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Abu Dhabi, UAETuesday 11 December 2018

My UAE: AbdulMuttalib Al Hashimi’s Next Level management thinking

A profile of the Emirati management-consultancy entrepreneur AbdulMuttalib Al Hashimi.
AbdulMuttalib Al Hashimi, who helps Emiratis in the workplace through his consultancy. Jeffrey E Biteng / The National
AbdulMuttalib Al Hashimi, who helps Emiratis in the workplace through his consultancy. Jeffrey E Biteng / The National

When it comes to Emiratisation, ­AbdulMuttalib Al Hashimi has been there and done that.

As a former financial-sector employee in Dubai, he knows the challenges that companies face to recruit and retain Emiratis. Now, he’s bringing his experience to his role as a founder and director of the Next Level Management Consultancy.

“When you work as a financial trader, your life is about numbers and you’re isolated from the outside world,” says Al Hashimi, 37. “I didn’t see myself stuck in front of a laptop. I saw myself, frankly, as someone who really wanted to change the world, and from the cubicle I couldn’t see myself doing that.”

The day after he left his bank job, Al Hashimi set up Next Level. The company has grown into one that looks at all aspects of Emiratisation and nationalisation, including staff retention, training and mediation.

“Being a national at the bank, I was getting a lot of enquiries from UAE nationals, either looking for career advice because they felt stuck or people looking for work. And managers had resorted to asking me to speak to UAE nationals that they couldn’t get through to.”

He now helps businesses and individuals do more than just find what he calls “ghost workers” – employees who exist on paper, but “stay at home during the day”.

He helps public and private companies to attract and retain Emirati staff by relying on more than just a salary. He also works with companies to set up training schemes and ways to engage Emirati youth.

“The first thing we have to accept, and the thing I always say to everyone about Emiratisation, is ‘there’s no other choice but to make this work’. We’re expecting at least 150,000 new joiners in the next 10 years. They have to be absorbed somewhere.”

For more information on Next ­Level, visit www.nextlevel.ae.

Who is your inspiration?

There isn’t one single person. My immediate role model is my father. He passed away in 1994, and he left me with a lot of life lessons in terms of personality and humility. My mother is another role model in terms of patience and determination. She has had a career in oil and gas for 20 years, and now lives in Muscat.

Where do you like to travel?

I have a connection with Spain. I think in another life I was Spanish. When I look at Spain, it’s the colour and how the people live. I liked Madrid, Seville and Alhambra. The place that I connected to spiritually was Kenya, especially Wasini Island. I visited with my wife, Kawther, last year.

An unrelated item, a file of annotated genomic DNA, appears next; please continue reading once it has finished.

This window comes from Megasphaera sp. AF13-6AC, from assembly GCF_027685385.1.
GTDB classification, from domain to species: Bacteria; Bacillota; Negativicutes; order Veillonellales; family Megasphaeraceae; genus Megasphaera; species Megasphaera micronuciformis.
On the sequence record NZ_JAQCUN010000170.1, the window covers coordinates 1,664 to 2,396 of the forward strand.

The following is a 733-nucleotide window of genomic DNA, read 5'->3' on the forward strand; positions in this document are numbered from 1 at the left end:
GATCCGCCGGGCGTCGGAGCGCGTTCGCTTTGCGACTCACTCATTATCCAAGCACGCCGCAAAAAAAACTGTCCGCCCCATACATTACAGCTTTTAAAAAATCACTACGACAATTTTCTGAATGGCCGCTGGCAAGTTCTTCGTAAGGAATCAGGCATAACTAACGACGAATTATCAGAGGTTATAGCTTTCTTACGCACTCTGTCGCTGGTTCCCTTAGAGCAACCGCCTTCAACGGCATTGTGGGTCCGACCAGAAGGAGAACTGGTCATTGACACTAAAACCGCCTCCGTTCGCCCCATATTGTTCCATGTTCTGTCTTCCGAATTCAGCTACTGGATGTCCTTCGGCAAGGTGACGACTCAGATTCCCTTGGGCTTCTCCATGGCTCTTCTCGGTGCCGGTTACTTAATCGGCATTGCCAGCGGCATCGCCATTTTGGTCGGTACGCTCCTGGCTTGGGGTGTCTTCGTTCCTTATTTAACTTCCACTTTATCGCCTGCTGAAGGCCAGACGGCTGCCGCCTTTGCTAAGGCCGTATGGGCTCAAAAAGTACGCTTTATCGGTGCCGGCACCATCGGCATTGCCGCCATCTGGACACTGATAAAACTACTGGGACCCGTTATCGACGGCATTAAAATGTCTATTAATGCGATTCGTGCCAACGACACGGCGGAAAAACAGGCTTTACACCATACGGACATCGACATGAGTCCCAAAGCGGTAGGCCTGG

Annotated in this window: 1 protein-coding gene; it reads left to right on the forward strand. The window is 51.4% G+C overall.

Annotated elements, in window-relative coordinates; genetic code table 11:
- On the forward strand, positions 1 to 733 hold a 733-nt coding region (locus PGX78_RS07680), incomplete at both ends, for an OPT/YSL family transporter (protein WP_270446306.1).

Favourite place to eat or drink?

Japengo. I always have the seafood penne or the nasi goreng.

How do you like to relax?

If I want space, I like to sit in a coffee shop reading a book or using my laptop and coming up with ideas. If I want to kick back, I like going to restaurants with my wife or doing sports.

Favourite sport?

I practise Dekiti Tirsia Siradas Kali, an ancient martial art from the Philippines. As a group, we do it every Saturday at 8am in Al Nahda Pond Park [in Dubai] for three hours, twice during the week. My father was a black belt in karate.

What’s your favourite book?

I have two. They came at junctures in my life when I needed to read them. First, The Success Principles: How to Get from Where You Are to Where You Want to Be by Jack Canfield. This had such a tremendous impact when I was working at the bank. Secondly, while I’m always very sceptical about leadership books, The Heart of Leadership by Mark Miller had a profound impact on me. It gave me a sort of nudge when I didn’t really understand what I was supposed to be doing.

One item you can’t live without?

My home. My work takes me all over the country, but then I come back to my neighbourhood, Rashidiya. It’s like a small, peaceful, sleepy town, and that’s where I find my peace. In the evening, after I’ve had my dinner, I walk around the neighbourhood for a bit. I grew up here, so I still know the barber, who remembers my mum bringing me in when I was 6, and the grocery shop and the local mosque. It’s all here.

Do you listen to music?

I like very soulful R&B, such as Maxwell. I’ve also discovered I can’t work or concentrate without sound in the background, so I’ve been listening to progressive house music lately.

munderwood@thenational.ae

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